Creative designs face a disadvantage to getting through AI in hiring.
Not only do automated hiring systems reject applicants based on biased company history and random keywords, but they can also deny certain applicants because of their resume design. This is a huge disadvantage if your company is part of a creative industry — like IT, entertainment, or digital marketing. Many qualified coding candidates want to show their creativity and design skills by including eye-catching elements in their resumes. Unfortunately, this leads to even more job applications getting lost amid automated hiring systems.
According to Michelle Dumas, CEO of Distinctive Career Services, a professional resume writing and career services firm, AI in hiring allows for attractive resume formatting, but if fancy design elements are used in the wrong way it can cause problems in the way the automated hiring software “reads” the resume into the system. These are some of the elements automated hiring software might have problems with:
- Text boxes
- Unique section headings
- Headers and footers
It is best, advises Ms. Dumas, that job seekers who wish to graphically enhance their resume with modern design elements work with a professional resume writer who understands how these elements impact the parsing of resume content into automated resume-scanning software. For DIY job seekers, another option is to use hiring automation software-friendly resume templates, such as the Distinctive Resume Templates designed by Dumas.
There are both false positives and false negatives.
As with everything, mistakes can and will happen when using AI in hiring. There are always false negatives and false positives, which doesn’t save much time when looking for qualified coding candidates. Perhaps half of the resumes the automated hiring systems send to the HR manager are from those who managed to trick the algorithm but aren’t a strong fit. Or the perfect candidate didn’t optimize their resume for the AI’s and you’ll just never know. Both false negatives and positives prevent qualified job candidates from finding a suitable position.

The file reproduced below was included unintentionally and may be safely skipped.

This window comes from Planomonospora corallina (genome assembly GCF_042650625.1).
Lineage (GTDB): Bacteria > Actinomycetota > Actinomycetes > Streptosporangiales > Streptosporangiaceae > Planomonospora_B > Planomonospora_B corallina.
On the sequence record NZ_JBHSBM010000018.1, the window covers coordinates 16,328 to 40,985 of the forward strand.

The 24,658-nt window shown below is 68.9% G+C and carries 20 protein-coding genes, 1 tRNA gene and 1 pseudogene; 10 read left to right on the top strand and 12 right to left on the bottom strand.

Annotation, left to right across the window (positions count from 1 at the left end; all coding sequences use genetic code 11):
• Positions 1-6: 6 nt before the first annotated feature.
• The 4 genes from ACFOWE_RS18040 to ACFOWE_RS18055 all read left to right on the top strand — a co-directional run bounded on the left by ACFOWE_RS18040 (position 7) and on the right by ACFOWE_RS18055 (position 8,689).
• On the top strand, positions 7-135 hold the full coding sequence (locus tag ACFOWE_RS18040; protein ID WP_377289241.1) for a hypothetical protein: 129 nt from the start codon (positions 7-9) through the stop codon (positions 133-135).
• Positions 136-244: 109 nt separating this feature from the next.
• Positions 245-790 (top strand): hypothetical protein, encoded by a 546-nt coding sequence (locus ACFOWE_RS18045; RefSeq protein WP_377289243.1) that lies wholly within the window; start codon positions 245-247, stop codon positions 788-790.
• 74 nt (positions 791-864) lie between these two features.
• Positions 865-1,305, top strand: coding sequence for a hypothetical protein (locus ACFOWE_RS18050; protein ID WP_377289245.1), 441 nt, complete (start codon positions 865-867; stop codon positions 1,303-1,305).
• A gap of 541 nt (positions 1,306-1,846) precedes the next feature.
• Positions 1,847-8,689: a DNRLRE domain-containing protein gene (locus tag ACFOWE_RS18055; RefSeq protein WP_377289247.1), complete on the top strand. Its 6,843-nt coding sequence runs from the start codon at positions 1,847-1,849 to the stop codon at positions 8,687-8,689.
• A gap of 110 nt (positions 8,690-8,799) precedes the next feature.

Candidates don’t know the AI best practices.
At the end of the day, job applications are getting lost in the void because job candidates are mostly kept in the dark about AI in hiring. Those who are unaware of the best practices related to automated hiring systems face a major disadvantage. Even candidates who try to work around the automated resume scanning software can get rejected for the smallest of details. This is especially true within the remote software development industry — as many nearshore qualified coding candidates aren’t familiar with how automated hiring systems work. If we want to lessen the negative impact of AI in hiring, we need to teach job candidates how to avoid getting rejected by the system because of minor details.
Want to make sure you recruit the most qualified developers to join your company? We can help you find them!
As you can see, automated hiring systems are helpful to an extent, especially within the software development industry. If you want to lessen the burden of your HR department and save valuable time and resources in IT hiring, consider outsourcing developers. Here at Next Idea Tech, we offer both staff augmentation and direct placement services. Our recruitment process makes sure developers are identified and assessed by HR professionals and industry experts every step of the way. We guarantee you’ll find our handpicked coding candidates suitable for any programming solutions your company might need. Schedule a consultation with us today to learn more about how we can help you find software developers!